Technology as a percentage of the SP 500 grew to 33% of the market cap of the index at the peak in March, 2000. Fully 1/3rd of the benchmark was Tech, with many not surviving the Tech recession of 2001 and 2002. Technology, as a sector, grew earnings and revenues routinely between 30% – 40% in the late 1990’s, only to see that crumble in 2001 and 2002, when Technology earnings growth fell 60% for two years.

Financials suffered the same fate in 2007, with the sector approaching 30% of the benchmark during the mid 2000’s thanks to leverage and asset growth. (Todd Harrison, the founder of Minyanville, and a former trader with Jim Cramer’s hedge fund, Cramer & Berkowitz, made this point many times in his newsletter in the middle of the last decade, in terms of the growing weight of Financials as percentage of the SP 500, being a major red flag. )

If you look at the data in the spreadsheet, what struck me was the weights of the sectors are within reasonable ranges, but so are the sector earnings growth rates. Technology and Financials, the two troubled problem children of the last decade, are now 35% of the SP 500 combined, in 2014, versus their individual weights in the last 14 years.

Within the SP 500 today, (actually the SPY), of the top 10 holdings within the key benchmark, which comprise about 18% of the benchmark, Technology has just 2 names in the top 10, with a weighting of 5.5%, while the Financial sector has 2 names with a weighting of 2.5%. (It depends on how you treat GE, though).

The point of this blog update tonight is that, sector weightings can be a major red flag for the market risk.

In reality today, we have a very “democratic” stock market, with normal growth rates within the sectors and normal sector weightings.

The SP 500 could see a 10% – 15% correction anytime, but I don’t think we will see a period of prolonged negative returns like we was from March, 2000 through March, 2009, given the above data.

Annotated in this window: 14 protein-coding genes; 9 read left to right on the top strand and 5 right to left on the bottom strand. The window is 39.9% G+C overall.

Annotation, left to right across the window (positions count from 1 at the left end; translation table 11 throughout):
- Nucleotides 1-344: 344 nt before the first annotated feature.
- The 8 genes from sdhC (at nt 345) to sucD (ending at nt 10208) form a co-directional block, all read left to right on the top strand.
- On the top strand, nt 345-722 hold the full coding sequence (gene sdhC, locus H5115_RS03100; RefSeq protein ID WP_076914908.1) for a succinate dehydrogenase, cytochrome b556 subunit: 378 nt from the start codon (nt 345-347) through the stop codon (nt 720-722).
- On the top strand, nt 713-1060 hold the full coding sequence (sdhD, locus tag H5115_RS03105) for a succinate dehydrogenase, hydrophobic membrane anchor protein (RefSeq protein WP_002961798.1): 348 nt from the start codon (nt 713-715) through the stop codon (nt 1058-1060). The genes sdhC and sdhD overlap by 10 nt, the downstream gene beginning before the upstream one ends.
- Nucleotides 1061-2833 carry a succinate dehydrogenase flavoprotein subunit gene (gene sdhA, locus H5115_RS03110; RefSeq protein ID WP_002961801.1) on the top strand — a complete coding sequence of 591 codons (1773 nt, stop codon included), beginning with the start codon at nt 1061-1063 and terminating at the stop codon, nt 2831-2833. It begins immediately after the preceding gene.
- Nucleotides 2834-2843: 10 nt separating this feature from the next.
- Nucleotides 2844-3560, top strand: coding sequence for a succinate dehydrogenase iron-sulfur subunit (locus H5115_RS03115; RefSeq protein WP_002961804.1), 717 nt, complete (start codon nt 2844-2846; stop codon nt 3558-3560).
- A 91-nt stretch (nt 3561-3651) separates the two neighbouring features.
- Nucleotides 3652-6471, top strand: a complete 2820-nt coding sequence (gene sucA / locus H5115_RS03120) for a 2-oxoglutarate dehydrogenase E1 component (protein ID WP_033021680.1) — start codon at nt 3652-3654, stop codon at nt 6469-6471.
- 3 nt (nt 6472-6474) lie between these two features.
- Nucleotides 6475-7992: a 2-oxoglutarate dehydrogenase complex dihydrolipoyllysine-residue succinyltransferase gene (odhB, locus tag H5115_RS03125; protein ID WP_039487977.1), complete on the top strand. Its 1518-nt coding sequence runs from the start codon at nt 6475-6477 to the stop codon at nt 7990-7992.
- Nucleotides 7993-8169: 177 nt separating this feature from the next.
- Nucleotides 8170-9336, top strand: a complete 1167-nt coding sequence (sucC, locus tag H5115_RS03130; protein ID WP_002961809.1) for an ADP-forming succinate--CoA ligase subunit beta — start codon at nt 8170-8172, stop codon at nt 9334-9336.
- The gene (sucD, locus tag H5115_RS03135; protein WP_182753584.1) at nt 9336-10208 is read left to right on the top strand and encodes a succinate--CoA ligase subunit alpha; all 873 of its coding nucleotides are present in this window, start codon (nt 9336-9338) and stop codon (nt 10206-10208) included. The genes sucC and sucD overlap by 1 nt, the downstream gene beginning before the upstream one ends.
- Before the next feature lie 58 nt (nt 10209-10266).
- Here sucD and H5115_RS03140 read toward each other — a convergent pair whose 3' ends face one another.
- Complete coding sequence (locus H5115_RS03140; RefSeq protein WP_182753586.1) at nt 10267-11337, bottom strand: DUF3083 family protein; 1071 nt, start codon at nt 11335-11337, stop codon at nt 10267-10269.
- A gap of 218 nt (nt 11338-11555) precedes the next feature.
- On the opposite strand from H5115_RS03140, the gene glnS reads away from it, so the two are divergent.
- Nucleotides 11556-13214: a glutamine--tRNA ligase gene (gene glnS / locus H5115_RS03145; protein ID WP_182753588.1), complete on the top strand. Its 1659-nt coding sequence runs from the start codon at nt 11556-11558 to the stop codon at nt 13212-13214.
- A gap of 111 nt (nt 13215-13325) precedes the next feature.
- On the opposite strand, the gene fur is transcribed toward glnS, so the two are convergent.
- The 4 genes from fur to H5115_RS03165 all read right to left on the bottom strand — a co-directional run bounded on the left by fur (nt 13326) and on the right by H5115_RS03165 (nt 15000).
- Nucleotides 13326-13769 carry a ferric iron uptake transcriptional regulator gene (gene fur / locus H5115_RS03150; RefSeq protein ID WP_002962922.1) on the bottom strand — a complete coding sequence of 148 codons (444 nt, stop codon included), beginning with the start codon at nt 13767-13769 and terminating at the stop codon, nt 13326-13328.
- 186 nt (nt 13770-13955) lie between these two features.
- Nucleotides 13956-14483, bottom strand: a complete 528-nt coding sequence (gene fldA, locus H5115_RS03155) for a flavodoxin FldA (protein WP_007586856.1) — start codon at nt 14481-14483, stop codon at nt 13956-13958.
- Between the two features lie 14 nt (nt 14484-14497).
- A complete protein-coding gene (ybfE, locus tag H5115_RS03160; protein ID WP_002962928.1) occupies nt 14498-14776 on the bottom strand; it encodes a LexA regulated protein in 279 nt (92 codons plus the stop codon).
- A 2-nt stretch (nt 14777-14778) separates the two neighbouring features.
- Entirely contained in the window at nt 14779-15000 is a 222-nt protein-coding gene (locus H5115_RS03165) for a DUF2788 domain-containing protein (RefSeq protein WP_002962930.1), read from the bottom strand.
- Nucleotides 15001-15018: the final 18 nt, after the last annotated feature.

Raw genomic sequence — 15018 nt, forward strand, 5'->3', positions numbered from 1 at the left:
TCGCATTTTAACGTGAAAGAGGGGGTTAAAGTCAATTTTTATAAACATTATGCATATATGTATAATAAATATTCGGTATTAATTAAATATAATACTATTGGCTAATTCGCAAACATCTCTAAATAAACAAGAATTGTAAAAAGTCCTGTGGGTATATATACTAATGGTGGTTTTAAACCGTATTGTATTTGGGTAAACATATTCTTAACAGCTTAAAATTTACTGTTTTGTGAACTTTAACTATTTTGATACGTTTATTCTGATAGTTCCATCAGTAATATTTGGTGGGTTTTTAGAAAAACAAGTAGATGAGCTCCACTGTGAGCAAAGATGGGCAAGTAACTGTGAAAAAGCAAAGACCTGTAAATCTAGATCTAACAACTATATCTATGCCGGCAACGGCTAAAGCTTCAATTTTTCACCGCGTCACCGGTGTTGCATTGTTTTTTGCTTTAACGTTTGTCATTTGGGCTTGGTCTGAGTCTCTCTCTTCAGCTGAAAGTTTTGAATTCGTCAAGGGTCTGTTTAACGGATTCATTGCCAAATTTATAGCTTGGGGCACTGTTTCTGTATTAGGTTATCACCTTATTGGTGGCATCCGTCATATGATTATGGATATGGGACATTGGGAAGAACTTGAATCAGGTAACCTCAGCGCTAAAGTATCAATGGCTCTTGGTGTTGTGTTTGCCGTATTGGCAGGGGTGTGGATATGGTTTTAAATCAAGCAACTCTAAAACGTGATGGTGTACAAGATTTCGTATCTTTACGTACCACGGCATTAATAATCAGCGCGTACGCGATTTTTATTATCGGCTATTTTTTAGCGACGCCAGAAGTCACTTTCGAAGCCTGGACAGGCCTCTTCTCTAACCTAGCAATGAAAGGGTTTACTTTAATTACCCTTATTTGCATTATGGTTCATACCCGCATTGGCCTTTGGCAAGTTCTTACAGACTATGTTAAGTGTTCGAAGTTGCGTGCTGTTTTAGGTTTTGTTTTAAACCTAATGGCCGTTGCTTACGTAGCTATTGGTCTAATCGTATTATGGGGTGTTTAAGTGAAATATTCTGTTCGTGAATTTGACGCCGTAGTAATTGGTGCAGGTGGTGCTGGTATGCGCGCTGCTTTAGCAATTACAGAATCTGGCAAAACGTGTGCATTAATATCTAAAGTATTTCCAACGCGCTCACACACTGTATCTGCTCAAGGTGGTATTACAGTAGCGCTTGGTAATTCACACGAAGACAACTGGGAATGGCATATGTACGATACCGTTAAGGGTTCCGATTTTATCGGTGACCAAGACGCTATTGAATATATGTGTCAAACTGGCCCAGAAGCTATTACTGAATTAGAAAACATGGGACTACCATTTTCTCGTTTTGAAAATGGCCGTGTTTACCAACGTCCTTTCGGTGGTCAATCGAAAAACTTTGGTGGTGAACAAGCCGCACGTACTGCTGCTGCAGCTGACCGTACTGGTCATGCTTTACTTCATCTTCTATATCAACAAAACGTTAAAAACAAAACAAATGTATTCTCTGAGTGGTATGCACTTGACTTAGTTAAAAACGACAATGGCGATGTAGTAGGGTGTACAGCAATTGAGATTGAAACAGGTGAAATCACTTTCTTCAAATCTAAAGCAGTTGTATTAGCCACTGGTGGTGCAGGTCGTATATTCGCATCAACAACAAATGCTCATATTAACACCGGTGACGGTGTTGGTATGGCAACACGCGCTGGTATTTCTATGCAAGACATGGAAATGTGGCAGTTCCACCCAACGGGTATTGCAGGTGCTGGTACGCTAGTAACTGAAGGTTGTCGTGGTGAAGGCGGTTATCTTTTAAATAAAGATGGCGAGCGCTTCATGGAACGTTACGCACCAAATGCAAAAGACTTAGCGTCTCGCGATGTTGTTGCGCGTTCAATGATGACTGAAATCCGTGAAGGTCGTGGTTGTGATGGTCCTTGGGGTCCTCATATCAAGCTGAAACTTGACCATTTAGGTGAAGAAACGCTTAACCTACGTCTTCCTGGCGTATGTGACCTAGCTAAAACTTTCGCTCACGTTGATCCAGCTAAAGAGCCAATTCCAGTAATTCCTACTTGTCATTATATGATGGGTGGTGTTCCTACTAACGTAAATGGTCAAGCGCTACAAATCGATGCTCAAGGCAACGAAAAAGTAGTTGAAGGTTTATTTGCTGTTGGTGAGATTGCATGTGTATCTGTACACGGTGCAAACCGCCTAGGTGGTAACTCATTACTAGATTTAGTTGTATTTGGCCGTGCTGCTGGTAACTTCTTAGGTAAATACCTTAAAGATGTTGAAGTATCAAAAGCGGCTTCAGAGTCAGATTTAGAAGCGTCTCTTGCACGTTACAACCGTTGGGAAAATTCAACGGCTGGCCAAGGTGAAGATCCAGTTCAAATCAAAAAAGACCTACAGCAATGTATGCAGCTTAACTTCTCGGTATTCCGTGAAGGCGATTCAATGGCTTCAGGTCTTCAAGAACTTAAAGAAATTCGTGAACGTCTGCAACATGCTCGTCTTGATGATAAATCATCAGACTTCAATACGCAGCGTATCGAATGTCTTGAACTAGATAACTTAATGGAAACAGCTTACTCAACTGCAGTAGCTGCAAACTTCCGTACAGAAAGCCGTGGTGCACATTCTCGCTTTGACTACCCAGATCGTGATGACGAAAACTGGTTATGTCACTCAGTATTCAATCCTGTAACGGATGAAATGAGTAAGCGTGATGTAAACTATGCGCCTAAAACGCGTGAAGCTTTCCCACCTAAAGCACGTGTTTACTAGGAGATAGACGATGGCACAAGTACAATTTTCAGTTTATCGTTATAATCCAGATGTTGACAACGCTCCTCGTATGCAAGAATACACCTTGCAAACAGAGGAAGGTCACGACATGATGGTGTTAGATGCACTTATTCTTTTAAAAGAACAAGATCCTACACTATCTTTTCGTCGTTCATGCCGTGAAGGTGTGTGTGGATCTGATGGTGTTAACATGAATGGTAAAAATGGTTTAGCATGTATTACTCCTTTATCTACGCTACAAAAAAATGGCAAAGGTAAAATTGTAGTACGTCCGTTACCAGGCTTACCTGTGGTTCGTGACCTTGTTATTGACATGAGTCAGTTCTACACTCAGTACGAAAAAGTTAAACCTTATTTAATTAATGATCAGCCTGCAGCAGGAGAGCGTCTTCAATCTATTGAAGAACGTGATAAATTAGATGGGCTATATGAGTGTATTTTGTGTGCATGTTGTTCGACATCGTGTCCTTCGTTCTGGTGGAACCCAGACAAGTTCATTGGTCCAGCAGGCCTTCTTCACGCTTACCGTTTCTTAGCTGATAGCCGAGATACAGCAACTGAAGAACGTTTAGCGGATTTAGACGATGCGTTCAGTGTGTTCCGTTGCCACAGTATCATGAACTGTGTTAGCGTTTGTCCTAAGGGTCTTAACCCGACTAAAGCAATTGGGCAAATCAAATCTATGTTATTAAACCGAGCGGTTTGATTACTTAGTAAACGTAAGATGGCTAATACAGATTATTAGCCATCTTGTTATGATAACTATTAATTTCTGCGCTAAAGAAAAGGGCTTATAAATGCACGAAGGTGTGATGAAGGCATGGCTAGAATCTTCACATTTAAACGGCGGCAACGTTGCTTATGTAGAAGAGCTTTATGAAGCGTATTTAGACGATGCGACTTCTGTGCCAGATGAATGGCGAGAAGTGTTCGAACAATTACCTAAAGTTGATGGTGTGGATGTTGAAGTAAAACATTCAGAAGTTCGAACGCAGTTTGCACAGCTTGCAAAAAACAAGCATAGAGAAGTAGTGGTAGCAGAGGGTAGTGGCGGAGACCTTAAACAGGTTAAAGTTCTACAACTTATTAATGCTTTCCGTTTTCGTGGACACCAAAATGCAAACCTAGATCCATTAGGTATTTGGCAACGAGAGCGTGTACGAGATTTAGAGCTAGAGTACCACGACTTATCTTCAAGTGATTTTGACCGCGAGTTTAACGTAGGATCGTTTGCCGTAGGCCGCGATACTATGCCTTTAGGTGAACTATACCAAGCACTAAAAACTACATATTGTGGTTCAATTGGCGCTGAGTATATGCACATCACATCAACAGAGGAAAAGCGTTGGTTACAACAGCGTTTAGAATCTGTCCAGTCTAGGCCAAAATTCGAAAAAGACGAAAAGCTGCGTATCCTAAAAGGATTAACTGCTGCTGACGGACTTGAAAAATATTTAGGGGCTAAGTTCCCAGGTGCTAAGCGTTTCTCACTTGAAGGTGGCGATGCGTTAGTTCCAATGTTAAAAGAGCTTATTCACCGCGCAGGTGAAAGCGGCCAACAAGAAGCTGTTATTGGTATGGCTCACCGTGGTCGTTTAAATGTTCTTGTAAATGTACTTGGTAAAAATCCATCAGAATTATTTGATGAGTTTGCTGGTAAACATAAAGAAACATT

No one seems to think we could have a long period of just long, boring, stock market returns.

Again, that is just an opinion. We’ll keep updating the spreadsheet and putting it out for readers every few months, just to see what we see.

Trinity Asset Management, Inc. by:

Brian Gilmartin, CFA

Portfolio manager






8.29.14: SP 500 Weekly Earnings Update: Still Looking for $120 for full-year 2014 EPS

August 29, 2014 at 11:37 pm | Posted in S&P 500, Sector Earnings Growth Estimates, SP 500 forecast(s), SP 500 Revenue Growth, TOL, Weekly Earnings Update | Leave a comment

With 493 of the SP 500 having reported 2nd quarter earnings, the “forward 4-quarter” estimate slipped a whopping $0.05 this week to $126.28 from last week’s $126.33.

With the SP 500 closing at an all-time high today of 2003, the p.e ratio on the SP 500 increased this week to 15.9(x), while the PEG ration finished the week and month at 1.73(x).

The earnings yield on the SP 500 fell this week to 6.305 from last week’s 6.35%.

The y/y growth rate on the forward estimate fell again this week to 9.18%, has now fallen for 5 straight weeks and has declined 40 bp’s from 8/1/14’s peak of 9.58%.

The July 11 ’14 y/y growth rate was 8.53% so the growth rate accelerated through July ’14 and has now decelerated through August ’14.

Am I worried ? No, given the absolute growth rate is still a healthy 9.18% and close to a 3-year record high, but this is why we track it.

I’d rather see it rise slowly and steadily over time.

Analysis / commentary: 2nd quarter earnings growth will finish at +10.2% excluding the Citigroup charge, and q2 ’14 revenue growth will likely finish up near 4.6%, both of which are good metrics. Health Care was the sector stand-out: from July 1 ’14 through August 29, 2014, Health Care growth increased from 8.2% to 18.6% – that is a big upside surprise.